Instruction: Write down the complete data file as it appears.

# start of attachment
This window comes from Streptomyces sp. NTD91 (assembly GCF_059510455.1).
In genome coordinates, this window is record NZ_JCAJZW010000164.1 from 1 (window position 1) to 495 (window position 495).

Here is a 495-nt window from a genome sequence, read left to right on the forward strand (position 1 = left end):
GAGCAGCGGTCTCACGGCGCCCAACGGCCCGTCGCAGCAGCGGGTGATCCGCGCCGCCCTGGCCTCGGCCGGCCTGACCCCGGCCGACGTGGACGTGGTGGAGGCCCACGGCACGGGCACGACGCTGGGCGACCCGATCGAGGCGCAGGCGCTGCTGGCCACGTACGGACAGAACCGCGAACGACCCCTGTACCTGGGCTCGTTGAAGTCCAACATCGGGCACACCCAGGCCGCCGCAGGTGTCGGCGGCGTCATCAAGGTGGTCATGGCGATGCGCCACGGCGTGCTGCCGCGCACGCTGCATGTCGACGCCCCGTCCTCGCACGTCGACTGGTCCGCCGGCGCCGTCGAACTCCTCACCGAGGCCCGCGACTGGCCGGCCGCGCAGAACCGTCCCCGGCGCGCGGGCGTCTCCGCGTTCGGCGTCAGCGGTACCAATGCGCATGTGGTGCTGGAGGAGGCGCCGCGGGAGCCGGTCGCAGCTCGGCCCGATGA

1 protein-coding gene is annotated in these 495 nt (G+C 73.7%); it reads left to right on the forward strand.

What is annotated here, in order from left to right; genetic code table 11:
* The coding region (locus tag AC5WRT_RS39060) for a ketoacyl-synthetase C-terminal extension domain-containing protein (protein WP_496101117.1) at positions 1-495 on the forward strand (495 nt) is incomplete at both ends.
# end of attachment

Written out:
This window comes from Streptomyces sp. NTD91 (assembly GCF_059510455.1).
In genome coordinates, this window is record NZ_JCAJZW010000164.1 from 1 (window position 1) to 495 (window position 495).

Here is a 495-nt window from a genome sequence, read left to right on the forward strand (position 1 = left end):
GAGCAGCGGTCTCACGGCGCCCAACGGCCCGTCGCAGCAGCGGGTGATCCGCGCCGCCCTGGCCTCGGCCGGCCTGACCCCGGCCGACGTGGACGTGGTGGAGGCCCACGGCACGGGCACGACGCTGGGCGACCCGATCGAGGCGCAGGCGCTGCTGGCCACGTACGGACAGAACCGCGAACGACCCCTGTACCTGGGCTCGTTGAAGTCCAACATCGGGCACACCCAGGCCGCCGCAGGTGTCGGCGGCGTCATCAAGGTGGTCATGGCGATGCGCCACGGCGTGCTGCCGCGCACGCTGCATGTCGACGCCCCGTCCTCGCACGTCGACTGGTCCGCCGGCGCCGTCGAACTCCTCACCGAGGCCCGCGACTGGCCGGCCGCGCAGAACCGTCCCCGGCGCGCGGGCGTCTCCGCGTTCGGCGTCAGCGGTACCAATGCGCATGTGGTGCTGGAGGAGGCGCCGCGGGAGCCGGTCGCAGCTCGGCCCGATGA

1 protein-coding gene is annotated in these 495 nt (G+C 73.7%); it reads left to right on the forward strand.

What is annotated here, in order from left to right; genetic code table 11:
* The coding region (locus tag AC5WRT_RS39060) for a ketoacyl-synthetase C-terminal extension domain-containing protein (protein WP_496101117.1) at positions 1-495 on the forward strand (495 nt) is incomplete at both ends.